Let Labour’s persuasive patriotism be used to expose the SNP’s decade of failure and defeat this unwanted referendum

13th March, 2017 3:30 pm

Nicola Sturgeon has done what many of us feared and declared a second independence referendum for Scotland. Today the first minister said she would ask the Holyrood parliament to vote next week for a referendum, which would be held somewhere between autumn 2018 and spring 2019.

The vote will likely pass, as Green MSPs prop up Sturgeon’s nationalist government in the Scottish parliament, and so focus must turn – quickly – to how we win the vote, and defeat the SNP’s divisive, separatist politics.

The SNP are of course confident that – with the polls narrowing as a result of the Brexit vote and Theresa May’s push for a hard exit from the EU – they would only need a small swing for a Yes vote to win. In 2014, we shouldn’t forget, they managed to pull back what was expected to be an emphatic victory for the Union, a few months out, to an uncomfortably close call in the end. With a stronger campaign, and more turbulent circumstances, we should be under no illusions that a vote for separation is entirely possible.

As such, we need to look at 2014 and do better. There is no doubt that the nationalists will be doing just that.

Labour, and all those pushing for a “no” vote, must do more than simply point out the negatives of independence. In the last once-in-a-generation vote, the Better Together campaign was vehemently criticised for enacting “project fear”. Whilst it is of course important to lay out the risks, and challenge the SNP on their fantasies, we need to also harness that most potent of political weapons – hope.

How this can be done, when Brexit turmoil will be in full swing will of course be tricky, but it must be done if the Union is to survive.

This is always an uncomfortable issue for Labour. The Tories see themselves as the strongest proponents of the Union – even though David Cameron’s mishandling of the EU referendum led us to the brink of Scotland pulling out of the UK. Labour is, by contrast, softly patriotic, which I would always argue is the most authentic version of Britishness, and should never be anything but.

But we also should never be afraid to articulate our love of this union of nations and their values – and create a vision for what the best form of our United Kingdom could be. We need to absorb this and project it if we are to win next time round.

Gordon Brown gave an impassioned defence of the Union, in a legendary barnstorming address just days before the 2014 vote, and the vision he articulated of a values-based patriotism is always persuasive.

The nationalist nastiness of the 2014 campaign is something we should not forget either and we must steel ourselves for it once again. When I was at Scottish Labour conference just a few weeks ago, the stories of how campaign offices were bricked, candidates were harassed and supporters were wary of even displaying Better Together merchandise for fear of intimidation were all too common.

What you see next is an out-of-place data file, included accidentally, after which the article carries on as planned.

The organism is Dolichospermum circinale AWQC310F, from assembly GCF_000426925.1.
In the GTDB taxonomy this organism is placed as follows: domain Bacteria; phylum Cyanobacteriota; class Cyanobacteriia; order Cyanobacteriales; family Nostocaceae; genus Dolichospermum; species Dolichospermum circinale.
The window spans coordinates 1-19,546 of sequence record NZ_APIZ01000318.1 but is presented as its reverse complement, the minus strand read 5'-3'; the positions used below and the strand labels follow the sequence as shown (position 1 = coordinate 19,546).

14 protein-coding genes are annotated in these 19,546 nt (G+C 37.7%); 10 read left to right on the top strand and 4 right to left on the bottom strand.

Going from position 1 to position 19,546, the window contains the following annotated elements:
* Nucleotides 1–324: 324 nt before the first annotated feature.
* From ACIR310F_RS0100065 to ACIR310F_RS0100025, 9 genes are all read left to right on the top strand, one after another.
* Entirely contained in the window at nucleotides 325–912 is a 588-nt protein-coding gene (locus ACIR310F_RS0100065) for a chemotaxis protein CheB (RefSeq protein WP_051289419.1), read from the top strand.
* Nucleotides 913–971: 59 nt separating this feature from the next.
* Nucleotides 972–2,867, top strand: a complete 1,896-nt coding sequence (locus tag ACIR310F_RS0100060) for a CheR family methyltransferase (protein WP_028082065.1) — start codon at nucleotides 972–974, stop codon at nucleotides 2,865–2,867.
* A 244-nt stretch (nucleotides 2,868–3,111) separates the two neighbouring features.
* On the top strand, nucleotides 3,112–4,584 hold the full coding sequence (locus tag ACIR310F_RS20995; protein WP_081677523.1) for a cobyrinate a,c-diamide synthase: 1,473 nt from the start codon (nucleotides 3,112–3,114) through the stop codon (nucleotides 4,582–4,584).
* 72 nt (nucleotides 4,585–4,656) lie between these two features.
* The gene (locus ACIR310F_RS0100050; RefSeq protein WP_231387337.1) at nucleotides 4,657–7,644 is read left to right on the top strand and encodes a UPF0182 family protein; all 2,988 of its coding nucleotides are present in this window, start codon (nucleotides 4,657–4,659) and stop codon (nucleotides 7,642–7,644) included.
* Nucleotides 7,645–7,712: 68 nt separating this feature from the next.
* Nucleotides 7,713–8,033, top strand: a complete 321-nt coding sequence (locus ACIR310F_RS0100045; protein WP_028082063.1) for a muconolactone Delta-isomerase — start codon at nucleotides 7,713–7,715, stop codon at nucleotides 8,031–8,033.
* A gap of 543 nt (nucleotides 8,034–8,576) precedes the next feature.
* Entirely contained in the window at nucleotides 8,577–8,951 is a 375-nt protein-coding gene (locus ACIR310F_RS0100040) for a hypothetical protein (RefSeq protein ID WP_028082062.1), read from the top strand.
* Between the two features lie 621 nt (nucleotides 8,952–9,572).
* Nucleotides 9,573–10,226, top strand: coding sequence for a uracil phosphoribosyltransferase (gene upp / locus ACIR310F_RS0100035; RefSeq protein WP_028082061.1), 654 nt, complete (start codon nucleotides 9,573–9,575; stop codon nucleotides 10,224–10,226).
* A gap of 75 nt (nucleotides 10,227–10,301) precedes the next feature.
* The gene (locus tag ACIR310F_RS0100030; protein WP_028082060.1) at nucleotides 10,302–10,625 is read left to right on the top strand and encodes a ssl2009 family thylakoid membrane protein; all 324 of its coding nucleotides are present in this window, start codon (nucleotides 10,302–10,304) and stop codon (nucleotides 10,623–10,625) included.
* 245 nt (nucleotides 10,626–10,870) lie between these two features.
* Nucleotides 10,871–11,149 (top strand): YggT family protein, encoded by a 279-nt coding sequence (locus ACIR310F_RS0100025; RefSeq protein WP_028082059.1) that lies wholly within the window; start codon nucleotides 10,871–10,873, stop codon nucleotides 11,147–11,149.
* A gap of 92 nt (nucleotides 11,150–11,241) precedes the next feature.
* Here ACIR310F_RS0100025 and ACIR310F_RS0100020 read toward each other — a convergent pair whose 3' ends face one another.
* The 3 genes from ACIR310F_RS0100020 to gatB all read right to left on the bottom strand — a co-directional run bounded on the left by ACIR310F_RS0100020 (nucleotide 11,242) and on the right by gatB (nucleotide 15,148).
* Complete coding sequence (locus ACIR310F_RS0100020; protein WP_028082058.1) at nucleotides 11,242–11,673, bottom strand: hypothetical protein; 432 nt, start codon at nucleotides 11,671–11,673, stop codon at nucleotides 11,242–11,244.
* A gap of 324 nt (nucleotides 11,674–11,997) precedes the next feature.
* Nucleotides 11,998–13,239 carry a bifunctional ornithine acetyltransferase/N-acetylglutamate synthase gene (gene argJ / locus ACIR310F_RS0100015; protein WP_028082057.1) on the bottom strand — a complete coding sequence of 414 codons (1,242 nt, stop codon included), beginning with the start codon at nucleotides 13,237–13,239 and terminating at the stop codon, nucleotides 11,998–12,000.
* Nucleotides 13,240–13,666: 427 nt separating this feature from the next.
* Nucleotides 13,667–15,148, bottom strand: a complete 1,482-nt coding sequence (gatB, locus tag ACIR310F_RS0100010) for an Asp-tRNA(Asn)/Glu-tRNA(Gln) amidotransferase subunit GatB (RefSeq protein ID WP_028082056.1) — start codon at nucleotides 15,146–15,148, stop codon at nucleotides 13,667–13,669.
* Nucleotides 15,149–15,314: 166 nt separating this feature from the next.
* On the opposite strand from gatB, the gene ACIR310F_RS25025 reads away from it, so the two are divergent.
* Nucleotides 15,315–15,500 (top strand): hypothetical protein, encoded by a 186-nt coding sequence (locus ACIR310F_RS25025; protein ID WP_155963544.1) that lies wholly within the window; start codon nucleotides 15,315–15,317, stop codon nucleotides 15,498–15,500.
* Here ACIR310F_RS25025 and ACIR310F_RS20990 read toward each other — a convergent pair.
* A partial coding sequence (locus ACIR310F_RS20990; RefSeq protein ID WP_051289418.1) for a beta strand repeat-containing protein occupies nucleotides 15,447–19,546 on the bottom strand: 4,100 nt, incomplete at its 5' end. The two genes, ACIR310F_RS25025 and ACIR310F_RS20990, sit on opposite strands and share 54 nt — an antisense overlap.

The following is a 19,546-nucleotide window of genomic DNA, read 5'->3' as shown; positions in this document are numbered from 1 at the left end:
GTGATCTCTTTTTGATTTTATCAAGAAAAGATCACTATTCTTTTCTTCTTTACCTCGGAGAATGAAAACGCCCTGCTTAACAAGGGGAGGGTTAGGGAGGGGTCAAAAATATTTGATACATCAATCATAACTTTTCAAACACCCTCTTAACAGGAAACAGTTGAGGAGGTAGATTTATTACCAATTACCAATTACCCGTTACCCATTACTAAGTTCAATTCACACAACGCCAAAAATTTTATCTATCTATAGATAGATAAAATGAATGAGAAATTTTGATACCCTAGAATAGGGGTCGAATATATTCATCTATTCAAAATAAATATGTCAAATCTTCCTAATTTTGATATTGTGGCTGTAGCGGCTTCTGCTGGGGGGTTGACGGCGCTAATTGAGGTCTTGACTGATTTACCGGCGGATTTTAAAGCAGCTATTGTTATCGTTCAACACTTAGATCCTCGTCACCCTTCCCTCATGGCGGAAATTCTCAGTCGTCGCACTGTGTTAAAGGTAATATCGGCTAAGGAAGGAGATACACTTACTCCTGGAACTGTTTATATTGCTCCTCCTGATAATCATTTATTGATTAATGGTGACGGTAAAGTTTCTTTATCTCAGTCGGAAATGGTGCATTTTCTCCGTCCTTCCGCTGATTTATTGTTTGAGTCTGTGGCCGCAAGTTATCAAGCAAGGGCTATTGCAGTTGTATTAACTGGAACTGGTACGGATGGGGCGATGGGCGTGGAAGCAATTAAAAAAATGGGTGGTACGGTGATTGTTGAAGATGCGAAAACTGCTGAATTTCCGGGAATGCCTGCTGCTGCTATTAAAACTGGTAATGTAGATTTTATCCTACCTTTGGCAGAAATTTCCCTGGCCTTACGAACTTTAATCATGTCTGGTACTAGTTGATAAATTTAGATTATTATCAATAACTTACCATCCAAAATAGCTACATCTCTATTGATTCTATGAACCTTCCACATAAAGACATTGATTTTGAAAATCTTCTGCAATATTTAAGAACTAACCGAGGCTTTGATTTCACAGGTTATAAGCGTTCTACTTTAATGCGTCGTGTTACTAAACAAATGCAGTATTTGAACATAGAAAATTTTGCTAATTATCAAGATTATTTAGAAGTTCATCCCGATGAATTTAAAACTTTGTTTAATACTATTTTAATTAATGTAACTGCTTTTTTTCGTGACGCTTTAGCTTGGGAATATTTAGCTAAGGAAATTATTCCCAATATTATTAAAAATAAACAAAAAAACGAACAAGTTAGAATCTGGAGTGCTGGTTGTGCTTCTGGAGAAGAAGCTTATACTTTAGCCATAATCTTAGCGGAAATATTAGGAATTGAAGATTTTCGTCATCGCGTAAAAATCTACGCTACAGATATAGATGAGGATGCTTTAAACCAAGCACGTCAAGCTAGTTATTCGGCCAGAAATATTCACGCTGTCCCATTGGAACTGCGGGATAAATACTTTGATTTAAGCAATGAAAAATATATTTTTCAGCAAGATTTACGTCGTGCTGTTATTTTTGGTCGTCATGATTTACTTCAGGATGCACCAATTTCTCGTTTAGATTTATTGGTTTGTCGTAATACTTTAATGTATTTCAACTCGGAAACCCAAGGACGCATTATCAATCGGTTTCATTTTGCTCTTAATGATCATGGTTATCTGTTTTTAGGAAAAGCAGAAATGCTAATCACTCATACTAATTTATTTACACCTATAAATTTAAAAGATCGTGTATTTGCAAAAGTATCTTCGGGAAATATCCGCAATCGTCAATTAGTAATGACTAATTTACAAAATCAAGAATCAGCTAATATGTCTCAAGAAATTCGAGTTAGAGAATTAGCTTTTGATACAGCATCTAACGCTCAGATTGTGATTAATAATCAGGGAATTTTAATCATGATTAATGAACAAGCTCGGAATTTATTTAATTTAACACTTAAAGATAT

Indeed, as Kezia Dugdale has today tweeted:

It would seem that the SNP’s civic nationalism can stir up just as much nastiness as any other.

Nicola Sturgeon likes to claim that her guiding priority in government is education. This seems hard to reconcile with the facts on the ground.

In the SNP education secretary John Swinney’s own seat, there is a school which has urged parents to teach their children maths as the institution itself is so under staffed that it cannot do so itself. Is this SNP values in action?

The NHS in Scotland is experiencing a workforce crisis, with a third of employees saying under-staffing is stopping them from doing their jobs properly and some 90 per cent of nurses saying their workload is getting worse. More than 90,000 patients waited longer than the SNP’s A&E target of four hours last year. Crucial maternity units are at risk of closure in Inverclyde and West Dunbartonshire.

Meanwhile the oil prices – which for decades the nationalists had claimed would fund independence – have been thoroughly debunked. The SNP told us that revenue from the black gold would fund a socially just paradise but their estimates for the first two years of independence have been proved wrong by some £21bn. Labour’s economy spokesperson Jackie Baillie described this as showing the nationalist’s economic case for independence as in “tatters”. She’s not wrong – when Labour says independence would mean turbo-charged austerity, the evidence backs it up.

It is no wonder Lord Darling, the former Labour chancellor, today warned that the nationalists would try to fight a “fact free” campaign.

The SNP’s record in government is abysmal – after ten years as the ruling party in Holyrood all we have seen is the dominance of divisive nationalism and absolutely zero progress on social justice. We cannot allow the referendum to be divorced from the SNP’s repeated failures – and we need to expose their nationalism for the smokescreen it is.

If anyone thinks that there is a progressive case for nationalism, let the nationalists’ record in government show how wrong this is.

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